This paper describes a one-semester course developed to address a gap in undergraduate engineering education – preparing students for creating and maintaining Internet-of-Things (IoT) products and services. The principles that drove the course content and organization are explained, along with a novel courseware delivery mechanism and organization to facilitate repeatability, as well as some additional tools the authors have found useful. The two-part organization of the IoT course content – building a complete IoT system, and then investigating system properties, behaviors, and concerns of that system – is explained in some depth. A detailed course outline illustrates the wide variety of technologies students gain hands-on experience with during the course, including embedded, web/cloud, mobile, analytics, load testing, security. A novel application of DevOps tools to incrementally deliver multi-platform (systems) solutions each week is discussed. Finally, lessons learned from several offerings of the course are presented, along with challenges, opportunities and successes, and directions for future work.
Nick Barendt is an Adjunct Senior Instructor in the Department of Electrical Engineering and Computer Science at Case Western Reserve University, in Cleveland, Ohio. He earned his Bachelor of Science and Master of Science in Electrical Engineering and Applied Physics at Case Western Reserve University, in Cleveland, Ohio, in 1995 and 1998, respectively. He has worked in a variety of industries, including Industrial Automation, Robotics, Data Acquisition, and Test and Measurement. He has lead technology teams, professional service firms, and startups. He consults with industry and academia on business and technology. He is a Senior Member of the IEEE.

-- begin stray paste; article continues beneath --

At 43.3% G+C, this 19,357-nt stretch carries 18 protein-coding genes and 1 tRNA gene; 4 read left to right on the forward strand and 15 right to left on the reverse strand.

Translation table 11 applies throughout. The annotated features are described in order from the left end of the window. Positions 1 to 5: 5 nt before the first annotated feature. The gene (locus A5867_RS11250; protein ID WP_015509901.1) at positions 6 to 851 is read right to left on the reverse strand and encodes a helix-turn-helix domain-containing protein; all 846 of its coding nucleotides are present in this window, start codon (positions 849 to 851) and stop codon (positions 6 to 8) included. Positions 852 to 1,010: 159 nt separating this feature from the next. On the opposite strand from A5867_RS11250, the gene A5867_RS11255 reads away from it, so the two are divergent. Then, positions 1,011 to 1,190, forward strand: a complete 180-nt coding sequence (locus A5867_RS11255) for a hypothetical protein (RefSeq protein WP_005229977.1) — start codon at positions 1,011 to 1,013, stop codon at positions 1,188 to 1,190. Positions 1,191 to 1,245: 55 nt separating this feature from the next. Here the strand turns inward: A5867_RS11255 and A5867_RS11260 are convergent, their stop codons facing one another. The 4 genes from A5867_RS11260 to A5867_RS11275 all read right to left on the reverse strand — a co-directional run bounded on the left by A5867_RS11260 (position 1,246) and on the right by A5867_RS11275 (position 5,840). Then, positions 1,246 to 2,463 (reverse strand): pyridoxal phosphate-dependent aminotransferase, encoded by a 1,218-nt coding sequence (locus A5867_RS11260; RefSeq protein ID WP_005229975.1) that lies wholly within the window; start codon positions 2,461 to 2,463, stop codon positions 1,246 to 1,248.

Nigamanth Sridhar is the Dean of the College of Graduate Studies and Professor in Electrical Engineering and Computer Science at Cleveland State University. His research interests are largely focused on computer science education, with specific attention to issues of equity in computer science courses taught in the K-12 school system. This work is supported by grants from the NSF and the Cleveland Foundation. He holds a Ph.D. in Computer Science from Ohio State University.
Kenneth A. Loparo is the Nord Professor of Engineering in the Department of Electrical Engineering and Computer Science and holds academic appointments in the Departments of Biomedical Engineering and Mechanical and Aerospace Engineering in the Case School of Engineering. He has received numerous awards including the Sigma Xi Research Award for contributions to stochastic control, the John S. Diekoff Award for Distinguished Graduate Teaching, the Tau Beta Pi Outstanding Engineering and Science Professor Award, the Undergraduate Teaching Excellence Award, the Carl F. Wittke Award for Distinguished Undergraduate Teaching and the Srinivasa P. Gutti Memorial Engineering Teaching Award. He was Associate Dean of Engineering from 1994 -1997 and chair of the Department of Systems Engineering from 1990 -1994 and the Department of Electrical Engineering and Computer Science from 2013-2017.
Loparo is a fellow of a Life Fellow of the IEEE and a fellow of AIMBE, his research interests include stability and control of nonlinear and stochastic systems with applications to large-scale systems; nonlinear filtering with applications to monitoring, fault detection, diagnosis, prognosis and reconfigurable control; information theory aspects of stochastic and quantized systems with applications to adaptive and dual control and the design of distributed autonomous control systems; the development of advanced signal processing and data analytics for monitoring and tracking of physiological behavior in health and disease.
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